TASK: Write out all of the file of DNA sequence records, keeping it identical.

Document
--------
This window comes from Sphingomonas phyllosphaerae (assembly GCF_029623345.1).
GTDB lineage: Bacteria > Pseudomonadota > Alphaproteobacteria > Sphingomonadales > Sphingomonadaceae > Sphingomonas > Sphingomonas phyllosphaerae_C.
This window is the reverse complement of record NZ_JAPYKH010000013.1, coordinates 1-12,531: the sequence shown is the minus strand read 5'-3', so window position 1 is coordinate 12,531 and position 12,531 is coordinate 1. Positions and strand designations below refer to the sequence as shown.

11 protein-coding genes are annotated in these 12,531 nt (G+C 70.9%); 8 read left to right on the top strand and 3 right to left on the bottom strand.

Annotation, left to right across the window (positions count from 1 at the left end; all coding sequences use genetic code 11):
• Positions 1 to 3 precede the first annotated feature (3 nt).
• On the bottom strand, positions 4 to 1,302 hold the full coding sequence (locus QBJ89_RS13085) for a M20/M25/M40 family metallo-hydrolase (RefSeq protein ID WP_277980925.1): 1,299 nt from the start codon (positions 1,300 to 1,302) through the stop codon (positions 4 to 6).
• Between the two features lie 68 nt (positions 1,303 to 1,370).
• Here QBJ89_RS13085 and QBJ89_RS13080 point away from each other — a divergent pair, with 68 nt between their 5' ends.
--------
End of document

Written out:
This window comes from Sphingomonas phyllosphaerae (assembly GCF_029623345.1).
GTDB lineage: Bacteria > Pseudomonadota > Alphaproteobacteria > Sphingomonadales > Sphingomonadaceae > Sphingomonas > Sphingomonas phyllosphaerae_C.
This window is the reverse complement of record NZ_JAPYKH010000013.1, coordinates 1-12,531: the sequence shown is the minus strand read 5'-3', so window position 1 is coordinate 12,531 and position 12,531 is coordinate 1. Positions and strand designations below refer to the sequence as shown.

11 protein-coding genes are annotated in these 12,531 nt (G+C 70.9%); 8 read left to right on the top strand and 3 right to left on the bottom strand.

Annotation, left to right across the window (positions count from 1 at the left end; all coding sequences use genetic code 11):
• Positions 1 to 3 precede the first annotated feature (3 nt).
• On the bottom strand, positions 4 to 1,302 hold the full coding sequence (locus QBJ89_RS13085) for a M20/M25/M40 family metallo-hydrolase (RefSeq protein ID WP_277980925.1): 1,299 nt from the start codon (positions 1,300 to 1,302) through the stop codon (positions 4 to 6).
• Between the two features lie 68 nt (positions 1,303 to 1,370).
• Here QBJ89_RS13085 and QBJ89_RS13080 point away from each other — a divergent pair, with 68 nt between their 5' ends.